Quarantine-induced cabin fever can be frustrating for obvious reasons, but it can also double as a powerful motivator. By now, you may have tackled so many home-organization projects that only the bathroom remains untouched. And as unappealing as a bathroom refresh may seem, it’s a necessary spot in your to address: After all, even if you don’t shower every day, there are certain biological facts of life that require regular bathroom use—meaning you’re in there, doing serious business, every single day. And you know what’s true about spots we visit often? A buildup of clutter. (You know you have unnecessary collections of half-empty product bottles and tiny hotel toiletries.) So what’s the first step to take when you’re wondering how to organize bathroom clutter? Start with a vision.
“Every organizing session should include a visioning process, even in the bathroom,” says organizational expert and certified KonMari Method consultant Patty Morrissey. “The bathroom is where we start and end our day. How we set up that space has the power to shape our habits and mind-set, which shapes our lives. The objects we display are environmental triggers, which serve as prompts for specific behaviors.”
If you want to make a Pinterest board filled with spa-like bathroom inspo, go wild—but this process isn’t just about upping the aesthetics of a space with Turkish towels and mood lighting. You’ll also want to examine what products and rituals you prioritize in the bathroom and think about how to reorganize your space accordingly. Then, consider what you may need to store your bathroom essentials, such as hangers, shelves, and an organizational basket or two that can fit under your sink.
Once you’ve got a solid strategy for your vision, read on for Morrissey’s step-by-step guide to a clutter-free bathroom.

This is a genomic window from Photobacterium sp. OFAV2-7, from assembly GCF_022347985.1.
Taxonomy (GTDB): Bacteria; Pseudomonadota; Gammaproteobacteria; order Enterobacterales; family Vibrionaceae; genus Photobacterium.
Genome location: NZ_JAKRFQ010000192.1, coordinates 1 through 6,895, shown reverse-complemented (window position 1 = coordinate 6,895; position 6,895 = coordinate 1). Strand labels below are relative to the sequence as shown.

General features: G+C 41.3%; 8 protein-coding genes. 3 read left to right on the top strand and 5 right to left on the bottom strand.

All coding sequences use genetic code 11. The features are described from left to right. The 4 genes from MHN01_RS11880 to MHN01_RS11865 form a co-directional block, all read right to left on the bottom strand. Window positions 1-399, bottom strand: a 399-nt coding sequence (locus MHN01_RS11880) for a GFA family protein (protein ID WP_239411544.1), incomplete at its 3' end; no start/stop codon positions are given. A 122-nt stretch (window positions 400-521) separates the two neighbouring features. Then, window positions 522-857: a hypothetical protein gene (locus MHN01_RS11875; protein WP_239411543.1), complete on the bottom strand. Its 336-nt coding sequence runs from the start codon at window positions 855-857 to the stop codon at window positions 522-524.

How to organize bathroom clutter in 10 steps, according to an organizational expert
1. Get rid of the unnecessary items
Before you actually start putting things into place, get rid of everything you don’t want to bring forth into your dream bathroom. Morrissey recommends emptying all the cabinets in your bathroom and sorting them by like items. Everyday items (toothbrush, deodorant), infrequently used items (OTC medication, nail polish, waxing kits), surplus items (extra razors, soap), and bathroom linens should all be grouped together. Then, toss or donate what you no longer need.
“Discard those hotel samples you never use, the half-used hair product you tried but didn’t like, and expired medication.” —organizational expert Patty Morrissey
“Only keep items that support your vision,” says Morrissey. “This would be the time to discard those hotel samples you never use, the half-used hair product you tried but didn’t like, and expired medication.”
2. Create “ritual groupings” of your items
The way you organize bathroom clutter can actually help promote good habits. One example: Since you hopefully brush your teeth every day, give your toothbrush a prominent position in your medicine cabinet. “Keep the floss right next to the toothbrush so that you’re prompted to to build the habit of flossing,” Morrissey says.
You can also apply this idea to any ritual or habit you want to form. Is you hair looking extra birds-nest-y these days? Keep your combs, brushes, deep conditioners, protector spray, and hot tools together in one under-the-counter spot. You could also create a self-care corner of your medicine cabinet. (Not to be cliché about it, but mine would include skin-care goodies like rosewater toner, cleanser, moisturizer, and eye cream.) This approach will help you keep a sense of order and make everything super accessible.
3. Keep the counters as clear as possible
While you might want to hold space for some hand soap, Morrissey recommends keeping your bathroom counter clear—and yes, that includes ditching your clunky toothbrush holder. (Morrissey’s a big fan of these Hang-Away wall hooks ($4) for storing toothbrushes upright). “This makes cleanup faster and easier,” she says.
4. Avoid buying in bulk—or keep surplus in a separate storage space
Admittedly, not bulk-buying is a bit trickier in the COVID-19 era, when we’re all trying to minimize our grocery-store trips and also avoid running out of TP. One solution? Automate your delivery of bathroom supplies.